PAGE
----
With an estimated population of 1.3 billion, Africa is affected by COVID-19 at a time when several of its countries, despite the challenges of underdevelopment, are on a path to emergence, while others continue to grapple with terrorism.
Enough is Enough. African nations must unite against illegal fishing
As the continent arguably most affected by the problem of ‘stolen fish’, Africa could secure food for its people while providing the blueprint for victory, according to the findings of a Blue Paper commissioned by the High Level Panel for a Sustainable Ocean Economy and launched this February at the African Union meeting.
Africa is forging a plan to benefit from its seas, secure food for its people and in turn help address a major global problem.
Africa’s once fertile seas are under tremendous pressure.
Human impact on the marine environment has resulted in biodiversity loss, widespread pollution, ecosystem degradation and depleted fish stocks, all exacerbated by climate change and increasing global fish consumption.
At the same time, there are opportunities lost in food and nutritional security for all Africans.
These critical marine issues are unfolding against the backdrop of illicit marine trade, now commonly referred to as illegal, unreported and unregulated (IUU) fishing, a term used to underscore the multi-faceted problem.
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IUU fishing is often a gateway to other crimes, including forms of trafficking, fraud, labour and human right abuses, which further fuels the cycle of illegitimate activities.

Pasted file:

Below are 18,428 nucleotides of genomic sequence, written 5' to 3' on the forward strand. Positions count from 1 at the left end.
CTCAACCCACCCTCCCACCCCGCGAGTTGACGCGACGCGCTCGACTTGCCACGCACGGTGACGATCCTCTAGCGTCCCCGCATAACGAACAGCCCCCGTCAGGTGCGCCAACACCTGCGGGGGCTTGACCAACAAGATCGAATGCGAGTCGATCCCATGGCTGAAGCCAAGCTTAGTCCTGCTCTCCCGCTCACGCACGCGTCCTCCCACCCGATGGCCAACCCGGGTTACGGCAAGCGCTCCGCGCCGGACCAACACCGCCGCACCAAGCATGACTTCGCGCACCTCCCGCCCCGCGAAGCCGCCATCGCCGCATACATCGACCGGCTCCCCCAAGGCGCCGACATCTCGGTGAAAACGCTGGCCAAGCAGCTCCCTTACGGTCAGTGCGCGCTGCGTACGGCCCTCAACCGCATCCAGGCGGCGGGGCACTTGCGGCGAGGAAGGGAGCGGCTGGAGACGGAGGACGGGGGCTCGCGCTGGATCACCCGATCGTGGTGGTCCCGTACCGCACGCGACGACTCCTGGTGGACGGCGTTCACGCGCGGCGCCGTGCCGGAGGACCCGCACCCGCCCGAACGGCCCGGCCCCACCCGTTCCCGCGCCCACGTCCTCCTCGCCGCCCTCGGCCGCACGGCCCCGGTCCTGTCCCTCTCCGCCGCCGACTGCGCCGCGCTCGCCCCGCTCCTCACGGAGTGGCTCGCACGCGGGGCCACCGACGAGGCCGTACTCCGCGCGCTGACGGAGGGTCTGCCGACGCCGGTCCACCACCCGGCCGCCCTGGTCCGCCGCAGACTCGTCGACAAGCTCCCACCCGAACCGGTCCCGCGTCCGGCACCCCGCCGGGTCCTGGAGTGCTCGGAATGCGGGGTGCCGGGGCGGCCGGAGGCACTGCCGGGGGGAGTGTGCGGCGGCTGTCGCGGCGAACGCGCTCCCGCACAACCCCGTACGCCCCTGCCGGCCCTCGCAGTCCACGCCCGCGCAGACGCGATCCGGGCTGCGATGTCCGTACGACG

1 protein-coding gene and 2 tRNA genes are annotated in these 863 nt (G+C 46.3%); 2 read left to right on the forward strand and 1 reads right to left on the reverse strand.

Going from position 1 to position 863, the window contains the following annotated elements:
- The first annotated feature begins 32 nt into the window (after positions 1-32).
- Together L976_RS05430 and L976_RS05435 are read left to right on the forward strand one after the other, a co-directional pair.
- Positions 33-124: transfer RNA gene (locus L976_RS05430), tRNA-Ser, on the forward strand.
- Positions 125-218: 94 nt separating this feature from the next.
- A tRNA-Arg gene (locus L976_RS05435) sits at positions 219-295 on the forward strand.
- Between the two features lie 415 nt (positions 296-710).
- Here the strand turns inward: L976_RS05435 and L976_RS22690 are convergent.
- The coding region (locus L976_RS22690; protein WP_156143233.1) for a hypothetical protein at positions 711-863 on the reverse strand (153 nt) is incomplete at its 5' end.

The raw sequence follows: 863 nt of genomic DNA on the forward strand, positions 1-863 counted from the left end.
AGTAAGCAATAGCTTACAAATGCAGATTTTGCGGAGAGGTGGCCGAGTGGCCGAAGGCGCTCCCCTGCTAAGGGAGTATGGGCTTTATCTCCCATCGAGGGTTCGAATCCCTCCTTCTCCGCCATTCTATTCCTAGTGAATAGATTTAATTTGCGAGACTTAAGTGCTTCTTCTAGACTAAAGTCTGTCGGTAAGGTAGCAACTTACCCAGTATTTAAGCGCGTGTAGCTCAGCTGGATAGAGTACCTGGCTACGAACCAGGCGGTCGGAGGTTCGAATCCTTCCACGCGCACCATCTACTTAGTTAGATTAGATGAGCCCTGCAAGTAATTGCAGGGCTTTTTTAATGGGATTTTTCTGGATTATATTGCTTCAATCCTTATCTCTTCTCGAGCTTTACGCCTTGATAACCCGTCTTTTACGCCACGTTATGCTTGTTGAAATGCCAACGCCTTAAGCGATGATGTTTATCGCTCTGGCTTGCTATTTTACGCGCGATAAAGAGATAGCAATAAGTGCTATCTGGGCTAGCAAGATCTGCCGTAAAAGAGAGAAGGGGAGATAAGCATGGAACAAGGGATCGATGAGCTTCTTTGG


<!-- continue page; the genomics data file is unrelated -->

A global problem estimated to cost between 10–23 billion USD in losses annually, IUU fishing disproportionately impacts developing coastal states, disrupting the societal and environmental fabric within coastal communities, including in Africa, where, despite the efforts of many of the 34 coastal African nations, one in four fish is still caught illegally.
The illicit trade in the marine resources of West Africa is estimated to cost the region nearly $1.95bn across the fish value chain and $593m per year in lost household income.
This obviously has implications for food and nutritional security. As President Kenyatta of Kenya stated: “seafood is of particular economic and social value to us as a readily available and relatively affordable source of protein.” IUU fishing presents barriers to sustainably sourcing food from the sea.
Addressing IUU fishing, in combination with proactive measures to reform fisheries management and accelerate development of sustainable marine aquaculture will unlock opportunities to solve grave issues on our continent such as malnutrition.
As the continent arguably most affected by the problem of ‘stolen fish’, we must join together and commit to advancing a sustainable ocean economy, one where protecting the ocean is a means of producing more from it to enable prosperity for all.
A new research paper, Illegal, Unreported and Unregulated Fishing and Associated Drivers, commissioned by the High Level Panel for a Sustainable Ocean Economy and launched at this month’s African Union Meeting, aims to shift the global narrative on IUU fishing towards practical solutions by outlining key remaining challenges and underscoring advances made over the past two decades that can dismantle the economic incentives for IUU fishing and support concrete measures governments can adopt.